|City wide wifi means more money in your pocket and less money into big corporations. It means that you can have unlimited talk, text and websurfing on your mobile device without all those extra fees that the cell phone companies charge, not... to mention all the weird federal taxes and crap that you also pay with every bill. Read the blog link above about how I saved $160 a month because I went wifi. And all those small businesses who are paying $40 or more to have internet in their business would not have to do that anymore, nor would the people who live downtown. Its a small savings but if you ever tried to run a business you'd know that every little savings is a blessing. I believe this could bring more businesses downtown and more shoppers. And it would give everyone who live/works down here a little more discretionary income (if they get off the cell phone company leash) which could equal more shopping, i.e. a boost in the local economy.|
by AngelaJossy on 5/7/2011 @ 7:20pm
|And you know, if you have wifi, you can save on cable too. You can watch TV shows and movies online. I gave up cable a long time ago.|
by Nick on 5/7/2011 @ 7:43pm
|If you jailbreak your iPhone there are a couple of nifty utilities that will let you use the phone's built-in calling and SMS functionality through GoogleVoice (effectively replacing your carrier with GV, and it will even auto-switch to wifi where available to lighten use of your 3G bandwidth). That way you don't need to use the GV app, just use your phone as usual and it will take care of the rest.|
Phone GV Extension
SMS GV Extension
(particularly awesome if you also port your cell number over to GV)
by Nick on 5/7/2011 @ 7:47pm
|If Click could find a private partner to help with the rollout, I'll bet Click's existing infrastructure would be rather attractive to anyone that wanted to roll out a muni wifi service. Maybe Click should post up some sort of RFP to see if the interest were there? I hear Tacoma is all about public/private partnerships...|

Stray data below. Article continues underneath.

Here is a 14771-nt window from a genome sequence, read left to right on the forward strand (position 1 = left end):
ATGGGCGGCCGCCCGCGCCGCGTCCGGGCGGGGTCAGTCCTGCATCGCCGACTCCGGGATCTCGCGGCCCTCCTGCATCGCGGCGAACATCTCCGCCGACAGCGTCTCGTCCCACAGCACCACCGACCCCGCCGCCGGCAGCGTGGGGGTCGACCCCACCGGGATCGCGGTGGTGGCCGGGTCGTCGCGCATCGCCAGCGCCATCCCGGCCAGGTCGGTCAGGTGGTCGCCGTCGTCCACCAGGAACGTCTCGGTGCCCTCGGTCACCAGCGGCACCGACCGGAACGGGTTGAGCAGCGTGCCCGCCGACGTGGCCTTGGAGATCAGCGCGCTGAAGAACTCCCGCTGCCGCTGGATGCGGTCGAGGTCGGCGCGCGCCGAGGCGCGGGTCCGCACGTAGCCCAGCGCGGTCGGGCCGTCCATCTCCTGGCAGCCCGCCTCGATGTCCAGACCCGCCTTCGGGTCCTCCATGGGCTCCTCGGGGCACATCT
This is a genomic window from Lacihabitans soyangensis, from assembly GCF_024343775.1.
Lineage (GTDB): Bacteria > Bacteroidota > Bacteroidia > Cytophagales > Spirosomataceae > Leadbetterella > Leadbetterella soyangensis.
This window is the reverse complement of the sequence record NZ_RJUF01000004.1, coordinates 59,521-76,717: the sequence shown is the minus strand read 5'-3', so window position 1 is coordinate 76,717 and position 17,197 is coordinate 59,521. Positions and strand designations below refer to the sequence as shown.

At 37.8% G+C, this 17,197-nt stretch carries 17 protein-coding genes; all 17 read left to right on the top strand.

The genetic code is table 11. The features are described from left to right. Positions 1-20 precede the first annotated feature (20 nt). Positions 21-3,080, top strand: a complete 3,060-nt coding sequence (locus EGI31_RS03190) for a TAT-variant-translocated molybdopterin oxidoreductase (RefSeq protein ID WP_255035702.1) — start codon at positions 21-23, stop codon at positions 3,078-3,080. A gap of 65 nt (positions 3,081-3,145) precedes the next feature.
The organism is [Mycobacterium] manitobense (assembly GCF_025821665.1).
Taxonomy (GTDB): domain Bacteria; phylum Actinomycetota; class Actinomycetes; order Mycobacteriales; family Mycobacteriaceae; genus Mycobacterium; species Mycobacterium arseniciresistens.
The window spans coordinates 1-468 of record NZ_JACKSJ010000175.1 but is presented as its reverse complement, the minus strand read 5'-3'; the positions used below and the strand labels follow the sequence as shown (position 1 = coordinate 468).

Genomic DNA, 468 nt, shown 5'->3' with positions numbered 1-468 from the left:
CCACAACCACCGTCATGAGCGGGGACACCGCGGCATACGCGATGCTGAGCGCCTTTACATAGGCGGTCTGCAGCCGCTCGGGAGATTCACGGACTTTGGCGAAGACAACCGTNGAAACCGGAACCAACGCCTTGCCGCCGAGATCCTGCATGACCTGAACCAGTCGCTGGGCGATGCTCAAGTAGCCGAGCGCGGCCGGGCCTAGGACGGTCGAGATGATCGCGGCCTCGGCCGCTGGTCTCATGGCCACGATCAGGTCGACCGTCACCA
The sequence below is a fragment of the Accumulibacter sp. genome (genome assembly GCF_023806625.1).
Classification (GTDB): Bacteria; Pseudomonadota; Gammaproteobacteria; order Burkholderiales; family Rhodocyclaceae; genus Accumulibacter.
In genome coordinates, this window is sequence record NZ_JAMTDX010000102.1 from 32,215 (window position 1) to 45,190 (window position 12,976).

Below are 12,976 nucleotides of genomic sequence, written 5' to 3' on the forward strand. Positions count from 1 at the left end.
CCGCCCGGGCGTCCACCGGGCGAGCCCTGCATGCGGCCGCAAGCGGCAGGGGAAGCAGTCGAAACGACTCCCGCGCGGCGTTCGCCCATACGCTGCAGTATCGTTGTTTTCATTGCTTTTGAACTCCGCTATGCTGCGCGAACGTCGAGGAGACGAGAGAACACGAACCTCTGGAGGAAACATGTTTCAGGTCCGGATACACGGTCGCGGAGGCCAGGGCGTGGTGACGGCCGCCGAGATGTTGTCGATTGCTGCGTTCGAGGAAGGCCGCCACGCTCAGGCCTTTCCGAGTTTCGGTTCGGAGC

by Jesse on 5/7/2011 @ 8:13pm
|Portland tried the whole free wifi thing years ago. I can't remember why it didn't work out though...|
It sure would be nice for the downtown folk to lower costs of living there even further. Sends the right message about Tacoma too.
by Crenshaw Sepulveda on 5/8/2011 @ 8:51am
|A few years ago we didn't have these tiny and small devices that could work on wifi. A few years ago we had laptops and they really don't work very well in a mobile environment. Today we have iPhones, Android phones, iPads and various tablet computers that work well in a mobile environment. Public wifi is a great thing, but it is only today that public wifi makes sense. Public wifi in Portland, or any other good size city, would make a lot of sense today.|
by Jesse on 5/8/2011 @ 9:46am
|That makes sense... as I type this on my android phone...|
by Crenshaw Sepulveda on 5/8/2011 @ 9:54am
|I'm not really worried about making phone calls for free, but I sure appreciate the wifi calling on my Android. Some places I just can not get a cell signal, but if I can get on with the wifi my phone provides wifi calling so that my calls come through and go through just great. Really has been great on Lopez Island or even Yelm where my T-Mobile is mute. There is a lot of free wifi around but it isn't consistant or reliable. I see wifi as a back up to my cellular service but it can be a primary connection for some people.
by JesseHillFan on 5/10/2011 @ 11:12pm
|One big problem with wifi (specifically unencrypted) networks is that anyone can cause havok on both ends.For instance there was a recent story about a individual who used his neighbor's open wifi signal (unencrypted) to download child pornography.Law enforcement first raided the owner of the unencrypted router and seized their computers until it was later discovered in the investigation that the neighbor was the actual offender from his MAC identifier on his wireless network card (which if he was smart he could have quickly disposed of after his crime and got away with it)
Myself I discovered that a neighbor across the street from me had a unencrypted signal from his router and I notified him and his wife about their problem.She had noticed that multiple users were bleeding off her bandwidth to a crawl.Unfortunately many people foolishly leave their wifi routers without any encryption due to their ignorance.
Another problem with unencrypted wifi is interception with a packet sniffer so that all the information (including passwords etc) are easily misused by others.